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Ukrainian band Kalush Orchestra wins Eurovision Song Contest amid war at home

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Italy Eurovision Song Grand Final

Kalush Orchestra from Ukraine celebrates after winning the Grand Final of the Eurovision Song Contest at Palaolimpico arena in Turin, Italy, on Saturday.

TURIN, Italy (AP) — Ukrainian band Kalush Orchestra won the Eurovision Song Contest in the early hours of Sunday in a clear show of support for the war-ravaged nation.

The six-man band that mixes traditional folk melodies and contemporary hip hop in a purposeful defense of Ukrainian culture was the sentimental and bookmakers' favorite among the 25 bands and performers competing in the grand finale. The public vote from home was decisive in securing their victory.

The band's front man, Oleg Psiuk, took advantage of the enormous global audience to make an impassioned plea to free fighters still trapped beneath a sprawling steel plant in the southern port city of Mariupol following the six-man band's performance.

"I ask all of you, please help Ukraine, Mariupol. Help Azovstal, right now,'' he said to the live crowd of some 7,500, many of whom gave a standing ovation, and global television audience of millions.

The plea to free the remaining Ukrainian fighters trapped beneath the Azovstal plant by Russians served as a somber reminder that the hugely popular and at times flamboyant Eurovision song contest was being played out against the backdrop of a war on Europe's eastern flank.

President Volodymyr Zelenskyy gave signs that he was watching from Kyiv, and rooting for the Ukrainian band.

"Indeed, this is not a war, but nevertheless, for us today, any victory is very important,'' Zelenskyy said, according to a .presidential statement. "So, let's cheer for ours. Glory be to Ukraine!"

Fans from Spain, Britain and elsewhere entering the PalaOlimpico venue from throughout Europe were rooting for their own country to win. Still, Ukrainian music fan Iryna Lasiy said she felt global support for her country in the war and "not only for the music."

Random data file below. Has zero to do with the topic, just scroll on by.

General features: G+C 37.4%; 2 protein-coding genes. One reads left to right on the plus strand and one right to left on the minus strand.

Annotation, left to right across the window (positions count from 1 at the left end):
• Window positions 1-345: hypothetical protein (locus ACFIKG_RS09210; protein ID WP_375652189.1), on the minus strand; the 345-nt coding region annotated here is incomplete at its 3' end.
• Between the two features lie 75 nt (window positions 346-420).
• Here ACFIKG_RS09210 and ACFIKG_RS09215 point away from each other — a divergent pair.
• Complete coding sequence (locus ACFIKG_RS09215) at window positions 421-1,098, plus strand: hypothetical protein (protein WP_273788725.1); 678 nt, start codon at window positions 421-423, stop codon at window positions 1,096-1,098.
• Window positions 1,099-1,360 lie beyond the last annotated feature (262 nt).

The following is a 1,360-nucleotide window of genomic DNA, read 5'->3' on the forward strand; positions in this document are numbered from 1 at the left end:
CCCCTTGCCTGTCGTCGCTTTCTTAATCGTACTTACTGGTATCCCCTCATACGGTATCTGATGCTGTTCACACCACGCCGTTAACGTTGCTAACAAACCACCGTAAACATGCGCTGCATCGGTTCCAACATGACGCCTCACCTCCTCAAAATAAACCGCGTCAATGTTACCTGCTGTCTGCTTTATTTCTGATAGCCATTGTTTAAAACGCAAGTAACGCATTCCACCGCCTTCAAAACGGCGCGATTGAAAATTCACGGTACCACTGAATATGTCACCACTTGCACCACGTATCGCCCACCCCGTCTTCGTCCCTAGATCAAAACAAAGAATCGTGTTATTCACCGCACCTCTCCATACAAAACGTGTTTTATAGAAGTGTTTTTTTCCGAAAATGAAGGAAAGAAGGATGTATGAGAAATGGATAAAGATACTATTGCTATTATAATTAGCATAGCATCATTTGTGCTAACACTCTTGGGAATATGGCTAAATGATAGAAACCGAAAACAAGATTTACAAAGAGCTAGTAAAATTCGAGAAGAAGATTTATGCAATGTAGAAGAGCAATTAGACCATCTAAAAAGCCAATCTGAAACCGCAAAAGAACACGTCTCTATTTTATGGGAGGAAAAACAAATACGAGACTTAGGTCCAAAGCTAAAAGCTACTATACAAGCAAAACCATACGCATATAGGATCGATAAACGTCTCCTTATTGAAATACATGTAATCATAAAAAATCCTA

Russia was excluded this year after its Feb. 24 invasion of Ukraine, a move organizers said was meant to keep politics out of the contest that promotes diversity and friendship among nations.

Ukraine's song, "Stefania,'' was written as a tribute to the frontman's mother, but has transformed since the war into an anthem to the beleaguered nation, as lyrics take on new meaning.

The band received special permission to leave the country to represent Ukraine and Ukrainian culture at the music contest. One of the original members stayed to fight, and the others plan to return as soon as the contest is over.

Back in Ukraine, in the battered northeastern city of Kharkiv, Kalush Orchestra's participation in the contest is seen as giving the nation another platform to garner international support.

"The whole country is rising, everyone in the world supports us. This is extremely nice," said Julia Vashenko, a 29-year-old teacher.

"I believe that wherever there is Ukraine now and there is an opportunity to talk about the war, we need to talk," said Alexandra Konovalova, a 23-year-old make-up artist in Kharkiv. "Any competitions are important now, because of them more people learn about what is happening now."

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